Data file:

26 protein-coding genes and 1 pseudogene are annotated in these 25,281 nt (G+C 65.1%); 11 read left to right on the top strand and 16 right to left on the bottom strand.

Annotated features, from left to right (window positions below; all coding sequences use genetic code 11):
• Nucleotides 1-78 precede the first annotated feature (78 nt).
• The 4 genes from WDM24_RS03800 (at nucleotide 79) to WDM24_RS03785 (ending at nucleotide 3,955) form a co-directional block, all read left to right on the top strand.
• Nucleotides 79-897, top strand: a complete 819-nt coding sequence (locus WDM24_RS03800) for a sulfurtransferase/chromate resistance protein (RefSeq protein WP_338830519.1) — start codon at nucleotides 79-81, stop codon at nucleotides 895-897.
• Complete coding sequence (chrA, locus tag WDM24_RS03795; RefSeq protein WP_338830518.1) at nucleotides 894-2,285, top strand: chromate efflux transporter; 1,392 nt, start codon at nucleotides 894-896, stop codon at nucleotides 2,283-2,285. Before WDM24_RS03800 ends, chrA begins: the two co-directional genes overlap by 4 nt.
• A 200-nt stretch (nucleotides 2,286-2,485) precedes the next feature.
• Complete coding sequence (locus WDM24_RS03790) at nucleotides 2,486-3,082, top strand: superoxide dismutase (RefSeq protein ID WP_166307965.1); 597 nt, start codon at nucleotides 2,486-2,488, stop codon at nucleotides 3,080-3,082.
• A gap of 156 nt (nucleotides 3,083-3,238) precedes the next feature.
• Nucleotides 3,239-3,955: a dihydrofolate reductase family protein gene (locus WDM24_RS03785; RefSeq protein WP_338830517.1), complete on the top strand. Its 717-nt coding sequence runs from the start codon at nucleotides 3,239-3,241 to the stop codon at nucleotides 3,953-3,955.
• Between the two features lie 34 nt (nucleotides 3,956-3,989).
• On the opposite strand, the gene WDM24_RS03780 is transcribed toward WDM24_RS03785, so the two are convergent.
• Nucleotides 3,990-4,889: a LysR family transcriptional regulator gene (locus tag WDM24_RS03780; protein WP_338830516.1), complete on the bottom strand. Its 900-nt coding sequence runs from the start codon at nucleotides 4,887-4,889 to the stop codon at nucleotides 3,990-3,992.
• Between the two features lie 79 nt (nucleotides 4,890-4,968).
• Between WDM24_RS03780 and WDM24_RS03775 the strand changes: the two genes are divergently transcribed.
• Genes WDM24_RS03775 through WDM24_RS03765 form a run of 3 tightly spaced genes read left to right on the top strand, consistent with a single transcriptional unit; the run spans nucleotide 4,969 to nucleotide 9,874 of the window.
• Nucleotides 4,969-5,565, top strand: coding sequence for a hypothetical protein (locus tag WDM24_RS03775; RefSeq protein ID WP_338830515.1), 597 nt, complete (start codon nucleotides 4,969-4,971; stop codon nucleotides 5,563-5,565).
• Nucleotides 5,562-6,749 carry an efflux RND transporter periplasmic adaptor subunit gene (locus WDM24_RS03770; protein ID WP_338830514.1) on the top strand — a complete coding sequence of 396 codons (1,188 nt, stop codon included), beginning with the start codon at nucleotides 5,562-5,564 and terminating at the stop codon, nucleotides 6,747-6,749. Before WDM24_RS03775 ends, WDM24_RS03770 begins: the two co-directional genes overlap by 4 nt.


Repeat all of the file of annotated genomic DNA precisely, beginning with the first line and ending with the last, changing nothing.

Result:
26 protein-coding genes and 1 pseudogene are annotated in these 25,281 nt (G+C 65.1%); 11 read left to right on the top strand and 16 right to left on the bottom strand.

Annotated features, from left to right (window positions below; all coding sequences use genetic code 11):
• Nucleotides 1-78 precede the first annotated feature (78 nt).
• The 4 genes from WDM24_RS03800 (at nucleotide 79) to WDM24_RS03785 (ending at nucleotide 3,955) form a co-directional block, all read left to right on the top strand.
• Nucleotides 79-897, top strand: a complete 819-nt coding sequence (locus WDM24_RS03800) for a sulfurtransferase/chromate resistance protein (RefSeq protein WP_338830519.1) — start codon at nucleotides 79-81, stop codon at nucleotides 895-897.
• Complete coding sequence (chrA, locus tag WDM24_RS03795; RefSeq protein WP_338830518.1) at nucleotides 894-2,285, top strand: chromate efflux transporter; 1,392 nt, start codon at nucleotides 894-896, stop codon at nucleotides 2,283-2,285. Before WDM24_RS03800 ends, chrA begins: the two co-directional genes overlap by 4 nt.
• A 200-nt stretch (nucleotides 2,286-2,485) precedes the next feature.
• Complete coding sequence (locus WDM24_RS03790) at nucleotides 2,486-3,082, top strand: superoxide dismutase (RefSeq protein ID WP_166307965.1); 597 nt, start codon at nucleotides 2,486-2,488, stop codon at nucleotides 3,080-3,082.
• A gap of 156 nt (nucleotides 3,083-3,238) precedes the next feature.
• Nucleotides 3,239-3,955: a dihydrofolate reductase family protein gene (locus WDM24_RS03785; RefSeq protein WP_338830517.1), complete on the top strand. Its 717-nt coding sequence runs from the start codon at nucleotides 3,239-3,241 to the stop codon at nucleotides 3,953-3,955.
• Between the two features lie 34 nt (nucleotides 3,956-3,989).
• On the opposite strand, the gene WDM24_RS03780 is transcribed toward WDM24_RS03785, so the two are convergent.
• Nucleotides 3,990-4,889: a LysR family transcriptional regulator gene (locus tag WDM24_RS03780; protein WP_338830516.1), complete on the bottom strand. Its 900-nt coding sequence runs from the start codon at nucleotides 4,887-4,889 to the stop codon at nucleotides 3,990-3,992.
• Between the two features lie 79 nt (nucleotides 4,890-4,968).
• Between WDM24_RS03780 and WDM24_RS03775 the strand changes: the two genes are divergently transcribed.
• Genes WDM24_RS03775 through WDM24_RS03765 form a run of 3 tightly spaced genes read left to right on the top strand, consistent with a single transcriptional unit; the run spans nucleotide 4,969 to nucleotide 9,874 of the window.
• Nucleotides 4,969-5,565, top strand: coding sequence for a hypothetical protein (locus tag WDM24_RS03775; RefSeq protein ID WP_338830515.1), 597 nt, complete (start codon nucleotides 4,969-4,971; stop codon nucleotides 5,563-5,565).
• Nucleotides 5,562-6,749 carry an efflux RND transporter periplasmic adaptor subunit gene (locus WDM24_RS03770; protein ID WP_338830514.1) on the top strand — a complete coding sequence of 396 codons (1,188 nt, stop codon included), beginning with the start codon at nucleotides 5,562-5,564 and terminating at the stop codon, nucleotides 6,747-6,749. Before WDM24_RS03775 ends, WDM24_RS03770 begins: the two co-directional genes overlap by 4 nt.